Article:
Ever since China shocked markets with a surprise devaluation of its currency in August 2015 speculation has built that the move was a precursor to a much larger state-sponsored weakening of the Yuan.
That was because the weakness in the Yuan came at a time when the Chinese economy was clearly slowing. Traders and investors started to bet that the Yuan would fall further.
Consequently some of the world’s most prominent hedge fund managers – Kyle Bass, Stanley Druckenmiller, David Tepper, and David Einhorn – all positioned for a big move higher in the USDCNY rate as the Yuan weakened. (Higher USDCNY reflects a stronger US dollar and a weaker Yuan).
But Bloomberg reports this morning that the “battle over the fate of China’s currency is starting to get bloody for the bears”.
That’s because the PBOC has been active in the official and unofficial markets for the Yuan – basically, buying the currency – and the exchange rate is back under 6.50.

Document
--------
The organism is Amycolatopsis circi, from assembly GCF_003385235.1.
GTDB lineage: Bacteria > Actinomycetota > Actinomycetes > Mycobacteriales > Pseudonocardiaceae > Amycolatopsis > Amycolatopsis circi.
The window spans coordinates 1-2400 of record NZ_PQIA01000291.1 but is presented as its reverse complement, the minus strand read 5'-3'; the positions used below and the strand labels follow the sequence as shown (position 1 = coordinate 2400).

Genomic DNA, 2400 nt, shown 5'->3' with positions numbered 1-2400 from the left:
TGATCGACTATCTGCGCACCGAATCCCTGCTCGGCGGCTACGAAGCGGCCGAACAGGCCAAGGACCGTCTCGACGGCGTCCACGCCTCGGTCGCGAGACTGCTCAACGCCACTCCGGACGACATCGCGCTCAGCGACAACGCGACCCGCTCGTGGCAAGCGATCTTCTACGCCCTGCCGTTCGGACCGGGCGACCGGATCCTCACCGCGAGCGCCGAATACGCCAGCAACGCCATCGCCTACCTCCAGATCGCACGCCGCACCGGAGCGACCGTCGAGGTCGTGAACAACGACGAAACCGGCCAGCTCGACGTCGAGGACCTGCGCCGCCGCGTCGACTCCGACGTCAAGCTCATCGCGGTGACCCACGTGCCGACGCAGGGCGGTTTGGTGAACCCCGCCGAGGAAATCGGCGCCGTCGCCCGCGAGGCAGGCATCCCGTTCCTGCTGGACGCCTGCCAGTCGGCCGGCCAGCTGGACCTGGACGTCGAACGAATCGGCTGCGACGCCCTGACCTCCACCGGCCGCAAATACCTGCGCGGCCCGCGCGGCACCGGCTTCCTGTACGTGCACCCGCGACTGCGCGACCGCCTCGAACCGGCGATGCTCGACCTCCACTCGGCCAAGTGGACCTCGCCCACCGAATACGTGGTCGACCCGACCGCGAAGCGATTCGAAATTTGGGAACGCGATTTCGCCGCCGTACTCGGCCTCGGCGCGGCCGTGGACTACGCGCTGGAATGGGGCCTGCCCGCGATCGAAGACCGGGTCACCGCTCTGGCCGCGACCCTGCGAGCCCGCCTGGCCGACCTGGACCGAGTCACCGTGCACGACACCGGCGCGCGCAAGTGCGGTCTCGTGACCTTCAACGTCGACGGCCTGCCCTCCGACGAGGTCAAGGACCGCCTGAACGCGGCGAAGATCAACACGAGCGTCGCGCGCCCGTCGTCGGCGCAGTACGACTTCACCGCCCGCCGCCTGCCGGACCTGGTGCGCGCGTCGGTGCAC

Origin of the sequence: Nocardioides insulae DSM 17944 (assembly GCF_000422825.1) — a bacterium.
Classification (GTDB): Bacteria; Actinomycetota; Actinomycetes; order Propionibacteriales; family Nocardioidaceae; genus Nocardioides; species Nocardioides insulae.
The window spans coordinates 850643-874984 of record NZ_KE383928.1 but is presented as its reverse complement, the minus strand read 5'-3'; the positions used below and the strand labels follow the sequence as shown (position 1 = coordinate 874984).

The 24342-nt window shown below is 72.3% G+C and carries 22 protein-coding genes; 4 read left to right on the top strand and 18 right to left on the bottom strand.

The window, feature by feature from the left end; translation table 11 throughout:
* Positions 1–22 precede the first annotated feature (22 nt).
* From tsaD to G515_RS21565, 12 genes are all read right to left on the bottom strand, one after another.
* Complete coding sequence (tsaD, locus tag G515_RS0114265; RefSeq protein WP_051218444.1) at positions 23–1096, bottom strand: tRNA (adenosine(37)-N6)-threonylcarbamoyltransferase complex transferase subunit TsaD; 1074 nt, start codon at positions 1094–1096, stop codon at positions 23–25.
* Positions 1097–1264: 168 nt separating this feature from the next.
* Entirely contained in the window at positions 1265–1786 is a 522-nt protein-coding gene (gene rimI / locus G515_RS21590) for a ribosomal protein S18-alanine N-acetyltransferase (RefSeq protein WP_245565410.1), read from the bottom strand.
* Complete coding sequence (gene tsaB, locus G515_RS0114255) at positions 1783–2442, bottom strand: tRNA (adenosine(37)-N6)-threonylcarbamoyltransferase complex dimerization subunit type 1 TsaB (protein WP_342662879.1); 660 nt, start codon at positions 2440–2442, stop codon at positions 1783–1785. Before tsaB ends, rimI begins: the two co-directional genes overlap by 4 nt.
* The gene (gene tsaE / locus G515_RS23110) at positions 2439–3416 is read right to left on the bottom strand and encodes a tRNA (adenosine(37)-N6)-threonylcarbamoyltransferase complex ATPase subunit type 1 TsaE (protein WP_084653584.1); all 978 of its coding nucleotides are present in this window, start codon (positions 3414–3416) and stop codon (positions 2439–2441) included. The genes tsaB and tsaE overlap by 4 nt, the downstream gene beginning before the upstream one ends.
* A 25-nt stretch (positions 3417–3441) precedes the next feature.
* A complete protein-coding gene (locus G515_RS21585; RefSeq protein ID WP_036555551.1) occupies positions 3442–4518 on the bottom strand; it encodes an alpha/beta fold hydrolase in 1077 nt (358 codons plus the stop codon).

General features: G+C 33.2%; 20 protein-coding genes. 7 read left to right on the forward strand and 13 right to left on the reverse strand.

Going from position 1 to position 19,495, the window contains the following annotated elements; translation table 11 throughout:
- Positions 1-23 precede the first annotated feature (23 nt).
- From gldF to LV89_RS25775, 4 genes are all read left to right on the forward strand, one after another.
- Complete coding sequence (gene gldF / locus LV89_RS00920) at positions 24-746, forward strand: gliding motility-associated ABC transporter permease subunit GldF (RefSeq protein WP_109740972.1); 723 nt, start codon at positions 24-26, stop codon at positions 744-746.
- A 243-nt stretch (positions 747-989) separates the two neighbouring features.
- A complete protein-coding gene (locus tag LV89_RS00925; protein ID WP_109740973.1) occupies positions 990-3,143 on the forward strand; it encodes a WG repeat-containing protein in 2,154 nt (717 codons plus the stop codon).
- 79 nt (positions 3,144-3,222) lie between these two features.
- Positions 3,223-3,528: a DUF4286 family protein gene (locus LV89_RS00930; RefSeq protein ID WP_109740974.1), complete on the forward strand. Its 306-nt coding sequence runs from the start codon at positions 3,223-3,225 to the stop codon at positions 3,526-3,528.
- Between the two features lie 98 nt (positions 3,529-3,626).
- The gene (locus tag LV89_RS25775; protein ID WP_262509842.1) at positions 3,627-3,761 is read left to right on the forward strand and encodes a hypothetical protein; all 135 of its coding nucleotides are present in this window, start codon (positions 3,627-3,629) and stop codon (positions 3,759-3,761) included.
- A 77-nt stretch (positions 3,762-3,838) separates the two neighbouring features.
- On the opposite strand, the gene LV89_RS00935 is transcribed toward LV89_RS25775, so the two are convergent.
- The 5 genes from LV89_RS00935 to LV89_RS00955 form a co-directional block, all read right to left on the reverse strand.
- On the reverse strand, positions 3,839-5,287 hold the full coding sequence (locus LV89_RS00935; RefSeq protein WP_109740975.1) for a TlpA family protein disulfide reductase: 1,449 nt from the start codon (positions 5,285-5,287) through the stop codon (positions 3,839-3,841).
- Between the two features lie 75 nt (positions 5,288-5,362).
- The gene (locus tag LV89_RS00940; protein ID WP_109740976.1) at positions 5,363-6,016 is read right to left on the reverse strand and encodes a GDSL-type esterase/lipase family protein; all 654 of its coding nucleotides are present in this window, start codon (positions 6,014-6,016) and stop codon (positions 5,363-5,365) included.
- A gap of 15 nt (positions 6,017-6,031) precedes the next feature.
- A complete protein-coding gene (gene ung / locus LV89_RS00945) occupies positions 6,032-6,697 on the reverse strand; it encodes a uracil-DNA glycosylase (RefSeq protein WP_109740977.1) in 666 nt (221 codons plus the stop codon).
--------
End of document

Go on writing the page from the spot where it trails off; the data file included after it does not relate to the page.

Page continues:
“At least $562 million of options that pay out if the currency drops below 6.6 per dollar — its weakest point since the devaluation — have expired worthless since August. Another $807 million will lapse within three months,” Bloomberg said.
The expiration of these options – derivative contracts allowing the hedge funds to profit from their expectations of a weaker Yuan – means the cost hedge funds paid for the options – the premium – has been lost as Chinese authorities have shown a determination to keep the Yuan stronger than many market players expected.
The question for the shorts – those hedge funds betting against China and the Yuan – is whether the PBOC or the China’s authorities will give ground any time soon.
Hilmi Unver, head of alternative investments at Notz Stucki & Cie which has allocated $3 billion to hedge funds, told Bloomberg “China wants to have control over the yuan and will do whatever it can to ensure that no one else decides what direction it goes in.”
“Is it worth fighting against a huge economy and policy maker that could take you out? No,” he added.
The question for the hedge fund community is whether to take Unver’s advice.
You can read the original Bloomberg story here.
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